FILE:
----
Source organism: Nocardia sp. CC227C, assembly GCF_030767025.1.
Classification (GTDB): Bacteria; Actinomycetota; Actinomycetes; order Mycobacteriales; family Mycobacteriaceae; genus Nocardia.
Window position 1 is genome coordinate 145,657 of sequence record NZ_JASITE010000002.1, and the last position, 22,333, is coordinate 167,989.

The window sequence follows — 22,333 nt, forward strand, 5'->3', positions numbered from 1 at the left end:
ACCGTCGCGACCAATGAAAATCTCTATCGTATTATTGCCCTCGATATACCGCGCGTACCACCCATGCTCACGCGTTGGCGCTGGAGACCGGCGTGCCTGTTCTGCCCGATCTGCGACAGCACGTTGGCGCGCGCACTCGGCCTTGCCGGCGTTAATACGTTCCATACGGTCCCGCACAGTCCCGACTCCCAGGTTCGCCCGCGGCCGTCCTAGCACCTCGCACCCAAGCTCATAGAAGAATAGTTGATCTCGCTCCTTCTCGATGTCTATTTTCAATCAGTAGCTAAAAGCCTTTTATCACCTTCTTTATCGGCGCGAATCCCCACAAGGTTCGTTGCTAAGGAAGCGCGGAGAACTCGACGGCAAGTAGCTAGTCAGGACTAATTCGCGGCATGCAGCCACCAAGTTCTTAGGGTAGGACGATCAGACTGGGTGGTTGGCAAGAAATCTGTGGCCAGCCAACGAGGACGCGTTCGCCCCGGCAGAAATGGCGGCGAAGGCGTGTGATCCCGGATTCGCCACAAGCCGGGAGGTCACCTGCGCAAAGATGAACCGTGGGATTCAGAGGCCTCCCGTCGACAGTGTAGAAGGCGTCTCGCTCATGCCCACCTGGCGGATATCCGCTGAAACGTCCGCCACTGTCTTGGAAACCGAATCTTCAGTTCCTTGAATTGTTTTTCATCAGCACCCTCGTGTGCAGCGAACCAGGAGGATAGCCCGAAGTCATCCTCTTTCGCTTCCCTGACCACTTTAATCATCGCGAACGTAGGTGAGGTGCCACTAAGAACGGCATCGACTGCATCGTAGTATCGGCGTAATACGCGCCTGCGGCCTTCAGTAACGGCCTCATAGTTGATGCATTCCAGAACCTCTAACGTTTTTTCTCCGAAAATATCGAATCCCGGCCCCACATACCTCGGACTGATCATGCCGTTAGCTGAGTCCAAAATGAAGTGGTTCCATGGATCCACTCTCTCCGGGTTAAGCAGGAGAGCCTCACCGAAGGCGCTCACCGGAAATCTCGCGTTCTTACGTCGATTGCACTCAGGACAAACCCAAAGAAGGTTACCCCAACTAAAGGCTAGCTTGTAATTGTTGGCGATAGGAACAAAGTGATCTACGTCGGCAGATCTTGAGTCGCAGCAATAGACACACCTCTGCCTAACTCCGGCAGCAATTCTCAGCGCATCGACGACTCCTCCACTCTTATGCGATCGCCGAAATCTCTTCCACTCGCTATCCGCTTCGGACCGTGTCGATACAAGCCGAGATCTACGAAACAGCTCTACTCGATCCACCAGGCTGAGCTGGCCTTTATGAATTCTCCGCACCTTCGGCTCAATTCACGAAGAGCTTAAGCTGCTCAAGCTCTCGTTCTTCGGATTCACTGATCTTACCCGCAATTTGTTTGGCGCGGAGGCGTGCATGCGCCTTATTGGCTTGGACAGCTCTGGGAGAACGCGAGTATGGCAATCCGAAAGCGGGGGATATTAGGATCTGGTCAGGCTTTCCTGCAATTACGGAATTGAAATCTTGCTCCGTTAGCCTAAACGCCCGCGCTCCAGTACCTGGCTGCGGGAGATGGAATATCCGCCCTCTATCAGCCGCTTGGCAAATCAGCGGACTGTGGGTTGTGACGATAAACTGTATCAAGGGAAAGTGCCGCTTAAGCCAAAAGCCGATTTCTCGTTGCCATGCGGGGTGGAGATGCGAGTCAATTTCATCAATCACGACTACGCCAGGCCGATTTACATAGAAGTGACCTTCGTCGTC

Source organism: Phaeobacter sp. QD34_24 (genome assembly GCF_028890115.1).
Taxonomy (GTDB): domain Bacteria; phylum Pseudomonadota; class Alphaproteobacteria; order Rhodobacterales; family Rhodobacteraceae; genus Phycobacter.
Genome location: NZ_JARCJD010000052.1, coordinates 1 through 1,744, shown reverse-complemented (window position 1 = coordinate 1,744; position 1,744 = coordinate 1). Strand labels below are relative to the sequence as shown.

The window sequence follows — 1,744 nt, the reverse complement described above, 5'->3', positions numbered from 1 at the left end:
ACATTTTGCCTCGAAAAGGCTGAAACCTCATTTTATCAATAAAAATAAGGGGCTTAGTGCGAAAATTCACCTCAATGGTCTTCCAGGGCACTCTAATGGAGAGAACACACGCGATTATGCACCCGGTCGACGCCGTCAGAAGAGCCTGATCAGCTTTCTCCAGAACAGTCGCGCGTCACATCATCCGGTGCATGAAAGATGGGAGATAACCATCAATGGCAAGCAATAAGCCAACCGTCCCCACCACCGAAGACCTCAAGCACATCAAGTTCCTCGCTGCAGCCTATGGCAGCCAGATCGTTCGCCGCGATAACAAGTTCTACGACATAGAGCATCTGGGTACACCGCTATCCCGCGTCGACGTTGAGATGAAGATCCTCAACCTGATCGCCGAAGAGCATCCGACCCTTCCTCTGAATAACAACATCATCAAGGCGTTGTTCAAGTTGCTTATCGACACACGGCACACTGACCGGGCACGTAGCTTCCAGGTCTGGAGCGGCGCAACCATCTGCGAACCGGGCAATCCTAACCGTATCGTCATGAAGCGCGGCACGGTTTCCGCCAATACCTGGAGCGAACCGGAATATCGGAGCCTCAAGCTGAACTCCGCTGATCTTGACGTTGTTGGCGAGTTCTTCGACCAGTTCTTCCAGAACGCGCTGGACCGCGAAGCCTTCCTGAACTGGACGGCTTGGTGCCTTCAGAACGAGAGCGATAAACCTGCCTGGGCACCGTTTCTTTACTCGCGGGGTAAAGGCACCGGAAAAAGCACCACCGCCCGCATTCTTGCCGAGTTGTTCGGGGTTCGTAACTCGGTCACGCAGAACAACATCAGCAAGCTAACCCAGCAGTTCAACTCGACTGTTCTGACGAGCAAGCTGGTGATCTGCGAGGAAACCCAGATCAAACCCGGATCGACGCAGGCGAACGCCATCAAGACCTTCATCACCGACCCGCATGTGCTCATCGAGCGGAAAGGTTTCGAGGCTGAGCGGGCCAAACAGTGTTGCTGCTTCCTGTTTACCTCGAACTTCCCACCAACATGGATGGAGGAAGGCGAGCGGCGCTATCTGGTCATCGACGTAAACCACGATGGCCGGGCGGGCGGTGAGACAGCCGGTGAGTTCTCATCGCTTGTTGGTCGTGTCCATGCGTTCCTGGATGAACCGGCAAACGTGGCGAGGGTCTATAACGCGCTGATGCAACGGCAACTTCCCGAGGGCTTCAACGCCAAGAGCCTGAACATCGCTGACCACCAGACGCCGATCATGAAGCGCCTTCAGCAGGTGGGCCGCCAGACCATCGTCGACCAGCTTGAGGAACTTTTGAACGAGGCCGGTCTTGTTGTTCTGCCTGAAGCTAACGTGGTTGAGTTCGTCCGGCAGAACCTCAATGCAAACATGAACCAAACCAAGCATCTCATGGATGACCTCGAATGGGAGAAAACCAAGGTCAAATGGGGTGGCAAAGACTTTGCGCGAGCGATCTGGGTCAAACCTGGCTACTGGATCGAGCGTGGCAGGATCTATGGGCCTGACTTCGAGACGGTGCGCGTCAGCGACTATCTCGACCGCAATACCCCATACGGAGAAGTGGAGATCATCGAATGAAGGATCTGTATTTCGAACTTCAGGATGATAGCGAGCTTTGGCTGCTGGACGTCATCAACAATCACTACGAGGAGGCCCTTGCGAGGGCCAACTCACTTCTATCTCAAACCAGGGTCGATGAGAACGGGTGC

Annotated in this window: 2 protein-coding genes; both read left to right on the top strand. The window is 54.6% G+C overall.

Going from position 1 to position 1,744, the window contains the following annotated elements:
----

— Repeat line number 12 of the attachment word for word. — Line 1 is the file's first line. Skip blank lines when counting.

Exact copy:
Going from position 1 to position 1,744, the window contains the following annotated elements: